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Please call our Director of Client Relations, Pattie Brown, at 1-800-500-2525 ext. 117 or email Pattie at pbrown@trustlaw.com if you need any further assistance.

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Making Your Estate Plan Your Own

Your estate plan is a way for you to make very important decisions regarding the future of your personal property, financial holdings and legacy. A proper estate plan is truly a gift. It provides peace of mind to the owner of the estate and grants family, friends, and other heirs a little piece to remember them by.

A Personal Touch

While the bulk of estate planning is comprised of official legal documents, these formalities may not be enough to convey your thoughts and wishes. Many people wish to include a letter of instruction along with their legal documents. This letter has your wishes in your own words.

In cases where a will or greater estate plan may be contested, a letter that your heirs can look at and say “yes, that sounds like mom” can go a long way. This letter, while not a binding legal document, can allude to or reiterate items more formally laid out in your estate plan. By reiterating your wishes, you can also provide, in your own words, the reasoning behind the decisions reflected in your plan.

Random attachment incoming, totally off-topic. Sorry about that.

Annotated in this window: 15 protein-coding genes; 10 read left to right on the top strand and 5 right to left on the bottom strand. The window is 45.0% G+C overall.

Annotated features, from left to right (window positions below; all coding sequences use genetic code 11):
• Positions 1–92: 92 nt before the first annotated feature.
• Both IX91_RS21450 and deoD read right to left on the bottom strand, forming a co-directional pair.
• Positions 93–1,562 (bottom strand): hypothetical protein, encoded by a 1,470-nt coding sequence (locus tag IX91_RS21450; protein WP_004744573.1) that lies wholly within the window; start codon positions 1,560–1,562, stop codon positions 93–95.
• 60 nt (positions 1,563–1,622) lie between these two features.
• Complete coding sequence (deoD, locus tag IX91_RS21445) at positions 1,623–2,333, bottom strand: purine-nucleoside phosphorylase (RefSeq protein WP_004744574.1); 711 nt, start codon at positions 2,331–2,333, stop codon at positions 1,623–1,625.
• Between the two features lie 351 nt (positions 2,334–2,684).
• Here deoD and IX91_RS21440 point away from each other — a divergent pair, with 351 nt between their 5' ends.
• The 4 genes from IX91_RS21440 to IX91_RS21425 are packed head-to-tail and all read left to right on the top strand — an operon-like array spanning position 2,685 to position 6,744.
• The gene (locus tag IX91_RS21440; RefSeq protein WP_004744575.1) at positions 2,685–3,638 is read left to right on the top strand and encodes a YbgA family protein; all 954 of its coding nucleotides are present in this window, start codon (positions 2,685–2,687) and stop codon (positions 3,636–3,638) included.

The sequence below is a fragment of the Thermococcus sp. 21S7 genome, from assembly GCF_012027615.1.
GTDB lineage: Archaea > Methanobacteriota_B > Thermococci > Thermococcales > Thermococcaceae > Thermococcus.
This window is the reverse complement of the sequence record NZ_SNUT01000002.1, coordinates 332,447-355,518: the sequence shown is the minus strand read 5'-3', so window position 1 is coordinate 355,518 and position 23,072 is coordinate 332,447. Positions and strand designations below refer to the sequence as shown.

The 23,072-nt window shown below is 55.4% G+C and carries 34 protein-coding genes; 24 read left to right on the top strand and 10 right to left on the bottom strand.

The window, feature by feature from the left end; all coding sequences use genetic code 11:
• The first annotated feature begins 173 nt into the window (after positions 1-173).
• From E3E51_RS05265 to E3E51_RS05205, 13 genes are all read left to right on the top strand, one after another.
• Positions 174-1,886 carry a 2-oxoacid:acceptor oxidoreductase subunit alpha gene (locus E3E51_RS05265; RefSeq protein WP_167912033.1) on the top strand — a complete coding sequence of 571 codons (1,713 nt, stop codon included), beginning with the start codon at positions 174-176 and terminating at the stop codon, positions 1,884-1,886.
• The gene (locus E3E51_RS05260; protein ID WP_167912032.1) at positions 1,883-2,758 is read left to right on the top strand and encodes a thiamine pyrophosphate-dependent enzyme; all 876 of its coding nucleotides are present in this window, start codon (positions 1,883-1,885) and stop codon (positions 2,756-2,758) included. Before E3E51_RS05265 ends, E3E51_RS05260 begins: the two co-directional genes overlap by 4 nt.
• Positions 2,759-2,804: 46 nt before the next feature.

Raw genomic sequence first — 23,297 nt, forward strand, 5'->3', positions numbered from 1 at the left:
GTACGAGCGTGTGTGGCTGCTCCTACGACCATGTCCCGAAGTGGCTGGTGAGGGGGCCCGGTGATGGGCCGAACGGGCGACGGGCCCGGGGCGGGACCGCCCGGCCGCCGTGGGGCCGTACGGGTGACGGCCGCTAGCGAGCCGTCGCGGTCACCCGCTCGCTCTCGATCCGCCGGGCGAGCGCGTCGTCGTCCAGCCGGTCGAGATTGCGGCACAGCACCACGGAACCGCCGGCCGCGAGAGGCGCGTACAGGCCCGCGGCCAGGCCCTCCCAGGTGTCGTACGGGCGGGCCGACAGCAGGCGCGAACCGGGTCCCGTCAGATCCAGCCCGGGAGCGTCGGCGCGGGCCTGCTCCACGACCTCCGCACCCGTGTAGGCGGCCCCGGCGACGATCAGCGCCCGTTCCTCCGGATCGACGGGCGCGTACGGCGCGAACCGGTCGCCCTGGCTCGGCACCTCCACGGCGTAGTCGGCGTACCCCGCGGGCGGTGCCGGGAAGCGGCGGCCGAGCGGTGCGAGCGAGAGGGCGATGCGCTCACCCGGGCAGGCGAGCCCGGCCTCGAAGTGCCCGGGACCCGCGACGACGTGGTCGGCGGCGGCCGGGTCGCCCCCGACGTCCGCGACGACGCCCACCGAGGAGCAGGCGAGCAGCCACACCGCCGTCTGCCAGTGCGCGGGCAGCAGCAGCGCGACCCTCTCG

A personal letter is always a wonderful way to reach out to family members or friends after you are gone. Your words may be able to bring comfort or clarity to your heirs. A heartfelt message to your loved ones will not only be something they cherish for years to come but may provide you with some additional peace of mind.

Additional Details

Items that don’t really have a place in your formal estate plan can also be included in the form of a note or letter. You may wish to include:

  • Preferences for your obituary
  • A list of people to contact in the event of your death
  • Instructions for burial
  • Location of personal items, such as car titles, financial and legal documents, and the keys to a security deposit box
  • Login information for your online accounts

A Security Blanket for Your Safety Net

Traditional estate planning documents, such as a will and advanced healthcare directive, provide instruction on the distribution of the estate and the desired medical wishes in the event of incapacity. A personal letter can be, at times, a catch-all for any information you want or need your heirs to be aware of. This document, like all estate planning documents should be updated from time to time to accurately reflect your wishes.

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